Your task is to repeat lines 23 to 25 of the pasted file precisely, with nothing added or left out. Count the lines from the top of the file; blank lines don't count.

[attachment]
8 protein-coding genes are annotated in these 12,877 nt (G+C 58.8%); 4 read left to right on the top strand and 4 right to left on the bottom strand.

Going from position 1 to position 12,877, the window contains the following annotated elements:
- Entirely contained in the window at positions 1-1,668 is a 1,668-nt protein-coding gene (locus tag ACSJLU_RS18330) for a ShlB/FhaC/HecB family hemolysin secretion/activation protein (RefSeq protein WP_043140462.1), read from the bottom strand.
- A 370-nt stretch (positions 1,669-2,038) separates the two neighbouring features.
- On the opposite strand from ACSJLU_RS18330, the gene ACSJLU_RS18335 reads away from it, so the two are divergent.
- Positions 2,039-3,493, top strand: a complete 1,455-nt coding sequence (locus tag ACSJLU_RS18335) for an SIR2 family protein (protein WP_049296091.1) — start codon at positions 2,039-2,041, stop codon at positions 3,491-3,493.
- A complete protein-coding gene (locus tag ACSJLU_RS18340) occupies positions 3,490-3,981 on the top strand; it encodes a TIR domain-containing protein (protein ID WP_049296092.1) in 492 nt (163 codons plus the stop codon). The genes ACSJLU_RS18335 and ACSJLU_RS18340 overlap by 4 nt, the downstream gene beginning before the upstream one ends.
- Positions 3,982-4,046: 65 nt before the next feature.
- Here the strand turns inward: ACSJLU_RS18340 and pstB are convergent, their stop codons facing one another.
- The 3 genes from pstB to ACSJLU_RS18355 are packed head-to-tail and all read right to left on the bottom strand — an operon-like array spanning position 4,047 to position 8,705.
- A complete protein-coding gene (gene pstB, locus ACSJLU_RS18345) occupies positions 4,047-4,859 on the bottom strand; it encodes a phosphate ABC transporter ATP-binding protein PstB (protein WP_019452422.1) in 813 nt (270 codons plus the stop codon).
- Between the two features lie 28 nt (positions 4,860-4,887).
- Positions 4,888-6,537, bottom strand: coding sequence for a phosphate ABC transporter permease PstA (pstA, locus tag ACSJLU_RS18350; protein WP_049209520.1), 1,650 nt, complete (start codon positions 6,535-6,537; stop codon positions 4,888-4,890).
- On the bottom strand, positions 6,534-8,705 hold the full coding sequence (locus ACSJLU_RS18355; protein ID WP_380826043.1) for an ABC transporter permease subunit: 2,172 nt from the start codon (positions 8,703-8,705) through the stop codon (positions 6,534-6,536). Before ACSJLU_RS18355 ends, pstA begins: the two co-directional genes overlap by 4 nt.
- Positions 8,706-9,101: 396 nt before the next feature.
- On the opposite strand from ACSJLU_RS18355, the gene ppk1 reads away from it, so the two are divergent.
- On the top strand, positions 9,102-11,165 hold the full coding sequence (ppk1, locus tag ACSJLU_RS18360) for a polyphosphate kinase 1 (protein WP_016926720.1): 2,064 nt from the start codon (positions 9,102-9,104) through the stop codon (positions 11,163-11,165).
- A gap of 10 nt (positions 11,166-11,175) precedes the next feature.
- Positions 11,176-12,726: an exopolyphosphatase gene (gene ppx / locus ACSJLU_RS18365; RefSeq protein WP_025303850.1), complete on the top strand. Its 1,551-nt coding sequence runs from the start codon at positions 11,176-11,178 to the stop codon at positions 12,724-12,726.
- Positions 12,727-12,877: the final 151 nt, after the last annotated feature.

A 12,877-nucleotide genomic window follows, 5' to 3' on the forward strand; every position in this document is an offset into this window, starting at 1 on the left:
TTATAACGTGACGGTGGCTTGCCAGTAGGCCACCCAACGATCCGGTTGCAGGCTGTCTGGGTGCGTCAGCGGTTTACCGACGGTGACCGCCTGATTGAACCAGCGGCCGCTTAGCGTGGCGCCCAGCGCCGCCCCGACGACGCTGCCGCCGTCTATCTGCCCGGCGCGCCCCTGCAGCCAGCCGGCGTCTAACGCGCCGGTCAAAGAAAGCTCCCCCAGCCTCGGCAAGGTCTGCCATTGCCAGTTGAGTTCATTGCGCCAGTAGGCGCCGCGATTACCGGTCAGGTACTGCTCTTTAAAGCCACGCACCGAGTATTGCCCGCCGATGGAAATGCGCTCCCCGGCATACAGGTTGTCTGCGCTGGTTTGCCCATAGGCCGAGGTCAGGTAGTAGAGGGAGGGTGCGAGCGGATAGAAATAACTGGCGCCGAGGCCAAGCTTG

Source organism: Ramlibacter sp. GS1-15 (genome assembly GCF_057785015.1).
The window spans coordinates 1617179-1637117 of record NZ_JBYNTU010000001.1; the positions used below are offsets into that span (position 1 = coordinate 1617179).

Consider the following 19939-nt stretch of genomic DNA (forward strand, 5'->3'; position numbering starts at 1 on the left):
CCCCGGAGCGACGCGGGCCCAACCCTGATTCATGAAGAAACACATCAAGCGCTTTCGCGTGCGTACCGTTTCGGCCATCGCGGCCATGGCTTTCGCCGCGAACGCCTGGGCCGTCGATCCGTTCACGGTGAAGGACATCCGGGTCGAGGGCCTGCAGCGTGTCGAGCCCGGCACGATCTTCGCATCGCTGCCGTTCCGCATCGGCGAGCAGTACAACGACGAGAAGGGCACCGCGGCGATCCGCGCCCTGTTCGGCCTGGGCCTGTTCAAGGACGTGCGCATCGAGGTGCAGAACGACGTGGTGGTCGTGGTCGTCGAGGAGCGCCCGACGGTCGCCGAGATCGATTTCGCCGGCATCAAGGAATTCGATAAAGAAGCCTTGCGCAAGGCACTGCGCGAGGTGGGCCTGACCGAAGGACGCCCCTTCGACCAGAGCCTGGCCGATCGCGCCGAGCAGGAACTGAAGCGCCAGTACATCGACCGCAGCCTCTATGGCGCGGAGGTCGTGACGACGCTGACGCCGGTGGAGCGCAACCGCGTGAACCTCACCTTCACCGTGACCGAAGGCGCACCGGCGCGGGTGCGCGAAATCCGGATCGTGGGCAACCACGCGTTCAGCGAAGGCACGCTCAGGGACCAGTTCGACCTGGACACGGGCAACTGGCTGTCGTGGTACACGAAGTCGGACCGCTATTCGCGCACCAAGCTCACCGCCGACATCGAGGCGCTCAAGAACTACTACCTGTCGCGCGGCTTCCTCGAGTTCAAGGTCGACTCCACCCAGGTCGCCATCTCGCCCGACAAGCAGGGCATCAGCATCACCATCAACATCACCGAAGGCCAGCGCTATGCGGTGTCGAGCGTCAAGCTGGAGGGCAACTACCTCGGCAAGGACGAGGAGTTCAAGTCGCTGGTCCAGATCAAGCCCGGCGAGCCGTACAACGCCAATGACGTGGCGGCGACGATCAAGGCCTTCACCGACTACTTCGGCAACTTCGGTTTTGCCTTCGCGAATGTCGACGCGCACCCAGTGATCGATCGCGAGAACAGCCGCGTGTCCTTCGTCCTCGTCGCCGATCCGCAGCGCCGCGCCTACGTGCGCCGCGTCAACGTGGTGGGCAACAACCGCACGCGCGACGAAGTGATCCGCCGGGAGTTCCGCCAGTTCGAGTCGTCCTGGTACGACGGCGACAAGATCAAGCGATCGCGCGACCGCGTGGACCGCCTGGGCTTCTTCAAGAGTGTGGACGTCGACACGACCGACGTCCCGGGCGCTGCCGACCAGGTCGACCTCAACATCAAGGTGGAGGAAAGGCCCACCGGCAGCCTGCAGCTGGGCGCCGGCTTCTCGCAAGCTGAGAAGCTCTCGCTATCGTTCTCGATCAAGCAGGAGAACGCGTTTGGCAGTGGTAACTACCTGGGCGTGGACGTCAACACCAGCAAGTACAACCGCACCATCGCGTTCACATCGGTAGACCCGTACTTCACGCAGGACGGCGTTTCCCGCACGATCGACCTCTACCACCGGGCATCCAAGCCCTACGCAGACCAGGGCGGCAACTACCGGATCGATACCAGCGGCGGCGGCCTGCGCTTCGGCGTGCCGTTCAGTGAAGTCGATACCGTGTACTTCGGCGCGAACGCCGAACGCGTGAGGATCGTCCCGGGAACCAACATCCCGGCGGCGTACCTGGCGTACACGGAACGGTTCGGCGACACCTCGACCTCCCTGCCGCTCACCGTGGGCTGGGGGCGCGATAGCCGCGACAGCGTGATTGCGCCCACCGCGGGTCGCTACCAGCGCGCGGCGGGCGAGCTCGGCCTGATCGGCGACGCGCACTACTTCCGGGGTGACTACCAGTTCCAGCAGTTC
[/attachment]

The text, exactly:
Source organism: Ramlibacter sp. GS1-15 (genome assembly GCF_057785015.1).
The window spans coordinates 1617179-1637117 of record NZ_JBYNTU010000001.1; the positions used below are offsets into that span (position 1 = coordinate 1617179).

Consider the following 19939-nt stretch of genomic DNA (forward strand, 5'->3'; position numbering starts at 1 on the left):